Big Ed Caylor makes a living making people laugh

Big Ed Caylor makes a living making people laugh

June 9th, 2011 by Barry Courter in Life Entertainment

For years, Natalie Caylor had listened to her husband, Ed, say he wanted to be a comedian. He talked a lot about it but did little to make it happen.

Then, for his 30th birthday, she gave him a gift that would change his life and help him fulfill a dream: admission to a comedy-school class.

In the 16 years since receiving that gift, Caylor has left the 9-to-5 world behind. He now spends most weekends performing. He paints houses on the side, but most of his income comes from being a comedian. He works under the name Big Ed Caylor, and he's a regular performer at The Comedy Catch. He works primarily in clubs up and down the East Coast.

Q: How did you get started in comedy?

A: My wife bought me a comedy-school class for my 30th birthday. They were at The Comedy Catch. I'd always wanted to do it and was basically just chicken. When the class had graduation ceremonies, I was asked to be the headliner. I started doing open mike and got the bug. Then [Comedy Catch owner] Michael [Alfano] asked me to start hosting shows.

Q: Do you work mostly clubs, or do you also do corporate shows and cruises?

A: Mostly clubs. I have done some corporate shows, but the bulk of what I do is clubs. I average between 40-46 weeks on the road.

Q: What type of comedy do you do and have you tried others?

A: I tried props once in the very beginning and it just wasn't me. I'm kinda glad because I'd hate to carry that all over the place. I have friends in bands and I told them after traveling with them that they'd earned their money before playing a note. All I need is a mike and what's in my head.

Basically what I do is tell stories about things that have happened to me and the way I view things.

Q: You do some shows with Ricky Peardon on the Hicks Gone Wild tour. How has that worked out?

A: Great. We met at the Comedy Catch doing open mike 13 years ago. Our comedy is real close in that we are both Southern and country as can be; but Ricky is mean and hateful and cranky and I'm the good guy. It's a blast. Plus, having a traveling buddy makes it a whole lot better.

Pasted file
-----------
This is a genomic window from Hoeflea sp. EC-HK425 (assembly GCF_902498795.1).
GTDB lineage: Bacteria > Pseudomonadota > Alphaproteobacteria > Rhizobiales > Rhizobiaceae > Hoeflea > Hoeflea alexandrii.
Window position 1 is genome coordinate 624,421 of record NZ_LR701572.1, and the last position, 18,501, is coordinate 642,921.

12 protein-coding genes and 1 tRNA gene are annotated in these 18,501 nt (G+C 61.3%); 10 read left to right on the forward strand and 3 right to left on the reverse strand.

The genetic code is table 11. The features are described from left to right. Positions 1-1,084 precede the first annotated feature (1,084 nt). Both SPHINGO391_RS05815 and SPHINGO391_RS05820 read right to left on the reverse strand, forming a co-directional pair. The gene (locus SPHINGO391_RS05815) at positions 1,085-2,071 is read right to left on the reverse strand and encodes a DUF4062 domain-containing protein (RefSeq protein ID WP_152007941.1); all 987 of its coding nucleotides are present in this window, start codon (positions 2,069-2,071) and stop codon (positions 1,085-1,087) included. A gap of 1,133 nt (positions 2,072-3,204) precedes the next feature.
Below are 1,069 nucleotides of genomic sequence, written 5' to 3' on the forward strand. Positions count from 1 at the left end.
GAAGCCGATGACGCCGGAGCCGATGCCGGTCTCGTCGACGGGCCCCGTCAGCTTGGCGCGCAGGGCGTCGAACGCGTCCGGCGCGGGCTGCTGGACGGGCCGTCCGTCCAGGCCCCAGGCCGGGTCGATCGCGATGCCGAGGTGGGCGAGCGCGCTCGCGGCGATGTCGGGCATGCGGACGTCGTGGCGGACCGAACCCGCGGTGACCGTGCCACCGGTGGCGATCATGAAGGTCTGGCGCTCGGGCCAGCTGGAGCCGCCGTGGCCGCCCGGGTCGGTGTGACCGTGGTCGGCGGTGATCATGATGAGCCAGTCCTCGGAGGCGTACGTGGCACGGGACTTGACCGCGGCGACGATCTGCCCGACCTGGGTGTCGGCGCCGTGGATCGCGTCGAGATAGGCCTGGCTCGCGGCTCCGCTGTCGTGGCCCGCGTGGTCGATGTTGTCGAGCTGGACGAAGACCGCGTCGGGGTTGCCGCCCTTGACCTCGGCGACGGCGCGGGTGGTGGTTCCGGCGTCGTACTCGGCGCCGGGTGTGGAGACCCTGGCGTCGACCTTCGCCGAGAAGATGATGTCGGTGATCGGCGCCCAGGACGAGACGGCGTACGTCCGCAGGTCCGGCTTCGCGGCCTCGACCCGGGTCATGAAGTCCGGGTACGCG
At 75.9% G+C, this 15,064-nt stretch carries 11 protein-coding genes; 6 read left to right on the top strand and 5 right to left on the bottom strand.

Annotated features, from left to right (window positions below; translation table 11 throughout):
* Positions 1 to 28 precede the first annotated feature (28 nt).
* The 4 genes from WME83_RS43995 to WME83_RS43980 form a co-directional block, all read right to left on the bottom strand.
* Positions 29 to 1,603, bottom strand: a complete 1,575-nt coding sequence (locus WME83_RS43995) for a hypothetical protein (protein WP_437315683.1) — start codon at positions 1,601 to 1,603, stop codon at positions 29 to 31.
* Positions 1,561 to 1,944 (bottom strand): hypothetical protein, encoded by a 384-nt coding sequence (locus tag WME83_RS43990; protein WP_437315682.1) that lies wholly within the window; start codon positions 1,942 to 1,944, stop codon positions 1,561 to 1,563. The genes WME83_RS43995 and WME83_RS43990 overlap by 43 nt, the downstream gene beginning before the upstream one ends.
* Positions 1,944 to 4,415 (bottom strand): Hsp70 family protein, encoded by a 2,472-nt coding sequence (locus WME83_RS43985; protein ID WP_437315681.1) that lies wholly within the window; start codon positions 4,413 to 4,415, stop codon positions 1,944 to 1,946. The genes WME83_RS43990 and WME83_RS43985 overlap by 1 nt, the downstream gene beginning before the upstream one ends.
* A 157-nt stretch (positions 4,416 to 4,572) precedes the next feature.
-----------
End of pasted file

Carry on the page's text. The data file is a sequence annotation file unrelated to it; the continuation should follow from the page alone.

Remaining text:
Q: Do you guys shares ideas and criticisms?

A: We critique each other and we'll give each other down the road. After a show, you are all wired up and you can't go to sleep so we'll sit up till late with a pen and notepad and write or critique each other.

Q: What have you learned over the years of doing this?

A: I've learned you can't please everyone and I've learned a lot about traveling. When I get on stage, I go up there and have fun. I've learned to read a crowd. Some want it cleaner than others and you have to know within the first few minutes. A lot of comics are bothered by hecklers, but as long as they're not hateful I try to play along.

Q: Do you enjoy being a comedian?

A: I love it. I do enjoy being on stage. I'm having just as much fun as people in the audience.

Q: Would your wife say she's happy she bought you those classes?

A: I think she'd say yes. We've had a lot of fun. Plus, I don't think I'd be alive today with the job I had before. I can load the family up and we go to the beach and shop when we want to. We love to shop, especially at the antique shops. One time I was in Indiana trying to figure out how to get an Amish screen door tied to the roof of my car to get it home.

Q: What are your long-term goals?

A: My long-term goal would be to actually work the name brand clubs like the Improv and maybe to do a couple of cruise ships. As long as I can make a dollar and pay my bills, I'm OK.